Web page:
Like any technique, Rolestorming has its disadvantages, including:
Time-consuming to assign and explain roles:
One of the potential drawbacks of Rolestorming is that it can take more time to set up and explain the roles to the participants. Each participant must understand their assigned role and the specific perspective they need to adopt to generate relevant ideas. This process can be time-consuming and may require additional resources to effectively execute.
Some participants may not fully commit to their roles:
Another disadvantage of Rolestorming is that not all participants may fully commit to their assigned roles. Some participants may find it difficult to step out of their usual ways of thinking and may not be fully invested in generating ideas from a different perspective. This can lead to incomplete or ineffective idea generation.
May not be effective if participants are not familiar with the roles assigned to them:
Rolestorming relies on the ability of participants to effectively adopt and embody the roles assigned to them. If participants are not familiar with the roles assigned to them, they may not be able to generate ideas effectively. This can limit the diversity and quality of ideas generated during the session.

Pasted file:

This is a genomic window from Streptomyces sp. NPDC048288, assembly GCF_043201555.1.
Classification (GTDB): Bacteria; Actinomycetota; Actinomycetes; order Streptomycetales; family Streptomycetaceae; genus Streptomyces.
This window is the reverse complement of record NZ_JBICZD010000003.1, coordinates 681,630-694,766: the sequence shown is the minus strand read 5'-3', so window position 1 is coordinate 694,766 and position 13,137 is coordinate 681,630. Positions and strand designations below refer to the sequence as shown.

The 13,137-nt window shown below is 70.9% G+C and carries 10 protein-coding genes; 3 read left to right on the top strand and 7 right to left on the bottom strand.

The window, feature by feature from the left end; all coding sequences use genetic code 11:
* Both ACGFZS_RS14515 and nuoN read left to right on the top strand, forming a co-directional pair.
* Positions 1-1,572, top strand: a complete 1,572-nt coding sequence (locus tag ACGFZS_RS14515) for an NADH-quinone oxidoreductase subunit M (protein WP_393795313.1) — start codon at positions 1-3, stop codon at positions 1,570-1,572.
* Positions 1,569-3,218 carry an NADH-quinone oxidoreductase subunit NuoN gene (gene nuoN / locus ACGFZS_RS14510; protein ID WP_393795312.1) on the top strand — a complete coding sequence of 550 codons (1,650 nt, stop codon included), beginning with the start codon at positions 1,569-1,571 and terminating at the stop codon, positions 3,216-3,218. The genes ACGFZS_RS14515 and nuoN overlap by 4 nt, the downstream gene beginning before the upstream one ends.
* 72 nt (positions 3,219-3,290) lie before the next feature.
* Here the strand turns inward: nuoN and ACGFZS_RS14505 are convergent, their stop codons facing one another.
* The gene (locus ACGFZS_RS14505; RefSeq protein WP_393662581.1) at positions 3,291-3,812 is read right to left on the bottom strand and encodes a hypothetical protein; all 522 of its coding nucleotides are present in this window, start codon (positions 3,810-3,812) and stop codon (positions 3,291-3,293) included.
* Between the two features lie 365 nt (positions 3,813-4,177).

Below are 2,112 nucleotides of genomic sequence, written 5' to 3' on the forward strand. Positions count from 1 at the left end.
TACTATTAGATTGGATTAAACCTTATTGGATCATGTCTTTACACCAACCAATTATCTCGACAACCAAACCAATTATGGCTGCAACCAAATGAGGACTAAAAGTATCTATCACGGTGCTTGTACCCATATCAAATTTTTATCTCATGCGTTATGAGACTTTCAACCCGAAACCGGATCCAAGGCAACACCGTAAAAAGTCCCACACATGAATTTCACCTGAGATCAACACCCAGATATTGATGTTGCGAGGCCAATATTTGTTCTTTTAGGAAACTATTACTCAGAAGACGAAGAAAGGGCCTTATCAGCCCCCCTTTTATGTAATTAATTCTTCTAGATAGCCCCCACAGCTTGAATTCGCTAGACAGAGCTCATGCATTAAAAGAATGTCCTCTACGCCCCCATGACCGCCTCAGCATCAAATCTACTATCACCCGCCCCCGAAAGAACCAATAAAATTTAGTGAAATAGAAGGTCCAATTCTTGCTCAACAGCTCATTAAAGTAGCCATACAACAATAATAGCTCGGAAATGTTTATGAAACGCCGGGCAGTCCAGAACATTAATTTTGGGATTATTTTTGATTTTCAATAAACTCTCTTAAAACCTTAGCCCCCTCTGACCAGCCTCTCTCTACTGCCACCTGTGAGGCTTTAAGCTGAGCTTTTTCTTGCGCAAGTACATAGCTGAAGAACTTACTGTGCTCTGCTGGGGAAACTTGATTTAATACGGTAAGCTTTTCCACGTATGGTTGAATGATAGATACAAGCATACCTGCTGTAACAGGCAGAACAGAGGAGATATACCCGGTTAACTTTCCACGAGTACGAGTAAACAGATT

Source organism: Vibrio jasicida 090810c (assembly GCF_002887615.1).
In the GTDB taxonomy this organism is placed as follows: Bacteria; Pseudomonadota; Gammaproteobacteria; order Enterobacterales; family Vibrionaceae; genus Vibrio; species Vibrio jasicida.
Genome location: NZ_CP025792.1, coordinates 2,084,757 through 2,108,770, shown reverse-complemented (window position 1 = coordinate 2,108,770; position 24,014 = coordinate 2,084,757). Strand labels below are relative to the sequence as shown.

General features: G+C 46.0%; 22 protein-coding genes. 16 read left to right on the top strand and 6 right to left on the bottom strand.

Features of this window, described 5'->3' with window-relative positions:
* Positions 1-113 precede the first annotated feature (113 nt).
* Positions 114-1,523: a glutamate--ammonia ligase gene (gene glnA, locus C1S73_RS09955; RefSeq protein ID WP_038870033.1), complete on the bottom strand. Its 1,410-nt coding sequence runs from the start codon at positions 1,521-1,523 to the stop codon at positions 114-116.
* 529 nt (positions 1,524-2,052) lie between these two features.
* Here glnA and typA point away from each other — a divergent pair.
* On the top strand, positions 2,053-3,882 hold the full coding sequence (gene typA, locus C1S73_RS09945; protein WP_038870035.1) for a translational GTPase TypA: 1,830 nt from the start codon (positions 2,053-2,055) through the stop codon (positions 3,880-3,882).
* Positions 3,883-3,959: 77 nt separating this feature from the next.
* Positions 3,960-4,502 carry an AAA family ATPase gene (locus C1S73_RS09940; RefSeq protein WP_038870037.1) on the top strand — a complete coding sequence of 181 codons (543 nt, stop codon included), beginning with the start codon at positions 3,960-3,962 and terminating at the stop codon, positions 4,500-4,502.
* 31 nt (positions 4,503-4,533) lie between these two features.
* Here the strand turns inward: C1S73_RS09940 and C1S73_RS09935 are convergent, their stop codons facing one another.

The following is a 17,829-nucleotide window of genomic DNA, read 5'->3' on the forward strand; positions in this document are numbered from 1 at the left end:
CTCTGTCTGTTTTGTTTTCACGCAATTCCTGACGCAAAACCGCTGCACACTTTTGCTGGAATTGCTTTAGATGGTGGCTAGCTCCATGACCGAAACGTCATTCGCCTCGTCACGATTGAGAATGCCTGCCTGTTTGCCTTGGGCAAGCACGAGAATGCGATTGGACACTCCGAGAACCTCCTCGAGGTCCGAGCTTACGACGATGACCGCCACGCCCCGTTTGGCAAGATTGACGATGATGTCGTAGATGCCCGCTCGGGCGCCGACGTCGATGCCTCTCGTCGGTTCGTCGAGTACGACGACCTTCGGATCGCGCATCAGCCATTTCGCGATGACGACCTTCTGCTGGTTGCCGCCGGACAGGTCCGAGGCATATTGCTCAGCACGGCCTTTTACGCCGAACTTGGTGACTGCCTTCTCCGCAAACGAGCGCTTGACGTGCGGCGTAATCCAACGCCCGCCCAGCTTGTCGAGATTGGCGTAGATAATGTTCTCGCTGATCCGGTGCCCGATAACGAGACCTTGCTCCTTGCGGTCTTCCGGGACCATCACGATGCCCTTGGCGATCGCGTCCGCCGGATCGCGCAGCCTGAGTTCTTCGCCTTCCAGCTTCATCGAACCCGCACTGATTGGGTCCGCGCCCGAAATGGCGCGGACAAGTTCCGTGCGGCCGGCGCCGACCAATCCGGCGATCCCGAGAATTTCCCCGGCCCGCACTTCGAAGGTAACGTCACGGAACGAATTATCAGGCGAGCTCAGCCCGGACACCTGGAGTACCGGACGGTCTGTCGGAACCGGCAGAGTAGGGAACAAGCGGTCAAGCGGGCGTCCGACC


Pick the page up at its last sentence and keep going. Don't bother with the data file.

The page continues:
Many organizations have used Rolestorming to generate innovative ideas, such as:
- Microsoft used Rolestorming to develop its Kinect device, assigning roles such as “child” and “dancer” to generate new ideas for the product.
- IDEO, a design consultancy, used Rolestorming to create a new hospital gown, assigning roles such as “nurse” and “patient” to generate ideas.
Rolestorming is an effective brainstorming technique that encourages participants to think from different perspectives. By assigning roles, participants can generate a wide range of ideas that may not have been possible using traditional brainstorming techniques. However, it is important to be aware of the potential disadvantages of the technique and to ensure that participants are fully committed to their assigned roles.